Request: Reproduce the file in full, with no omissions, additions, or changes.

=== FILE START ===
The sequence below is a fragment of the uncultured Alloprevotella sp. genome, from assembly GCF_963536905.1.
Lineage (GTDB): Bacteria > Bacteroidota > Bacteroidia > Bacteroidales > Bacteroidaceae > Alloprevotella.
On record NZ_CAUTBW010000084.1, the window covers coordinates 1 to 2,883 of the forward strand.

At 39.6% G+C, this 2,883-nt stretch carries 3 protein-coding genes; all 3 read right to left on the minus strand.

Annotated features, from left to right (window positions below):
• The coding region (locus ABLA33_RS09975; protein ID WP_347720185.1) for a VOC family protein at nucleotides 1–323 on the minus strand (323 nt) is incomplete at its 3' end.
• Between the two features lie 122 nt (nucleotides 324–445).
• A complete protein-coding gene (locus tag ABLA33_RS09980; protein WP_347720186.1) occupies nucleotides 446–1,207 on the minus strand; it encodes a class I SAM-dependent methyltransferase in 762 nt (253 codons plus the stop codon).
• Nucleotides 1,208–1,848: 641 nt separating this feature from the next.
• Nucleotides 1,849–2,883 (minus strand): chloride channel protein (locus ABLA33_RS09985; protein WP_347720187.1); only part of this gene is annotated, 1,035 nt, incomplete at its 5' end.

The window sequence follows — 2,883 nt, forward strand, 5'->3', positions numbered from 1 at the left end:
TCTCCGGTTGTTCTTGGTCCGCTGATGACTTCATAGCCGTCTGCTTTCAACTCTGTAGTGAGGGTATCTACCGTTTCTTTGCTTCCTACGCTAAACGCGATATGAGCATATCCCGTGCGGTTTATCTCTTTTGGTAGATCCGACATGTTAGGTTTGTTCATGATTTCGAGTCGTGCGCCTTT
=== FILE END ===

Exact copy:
The sequence below is a fragment of the uncultured Alloprevotella sp. genome, from assembly GCF_963536905.1.
Lineage (GTDB): Bacteria > Bacteroidota > Bacteroidia > Bacteroidales > Bacteroidaceae > Alloprevotella.
On record NZ_CAUTBW010000084.1, the window covers coordinates 1 to 2,883 of the forward strand.

At 39.6% G+C, this 2,883-nt stretch carries 3 protein-coding genes; all 3 read right to left on the minus strand.

Annotated features, from left to right (window positions below):
• The coding region (locus ABLA33_RS09975; protein ID WP_347720185.1) for a VOC family protein at nucleotides 1–323 on the minus strand (323 nt) is incomplete at its 3' end.
• Between the two features lie 122 nt (nucleotides 324–445).
• A complete protein-coding gene (locus tag ABLA33_RS09980; protein WP_347720186.1) occupies nucleotides 446–1,207 on the minus strand; it encodes a class I SAM-dependent methyltransferase in 762 nt (253 codons plus the stop codon).
• Nucleotides 1,208–1,848: 641 nt separating this feature from the next.
• Nucleotides 1,849–2,883 (minus strand): chloride channel protein (locus ABLA33_RS09985; protein WP_347720187.1); only part of this gene is annotated, 1,035 nt, incomplete at its 5' end.

The window sequence follows — 2,883 nt, forward strand, 5'->3', positions numbered from 1 at the left end:
TCTCCGGTTGTTCTTGGTCCGCTGATGACTTCATAGCCGTCTGCTTTCAACTCTGTAGTGAGGGTATCTACCGTTTCTTTGCTTCCTACGCTAAACGCGATATGAGCATATCCCGTGCGGTTTATCTCTTTTGGTAGATCCGACATGTTAGGTTTGTTCATGATTTCGAGTCGTGCGCCTTT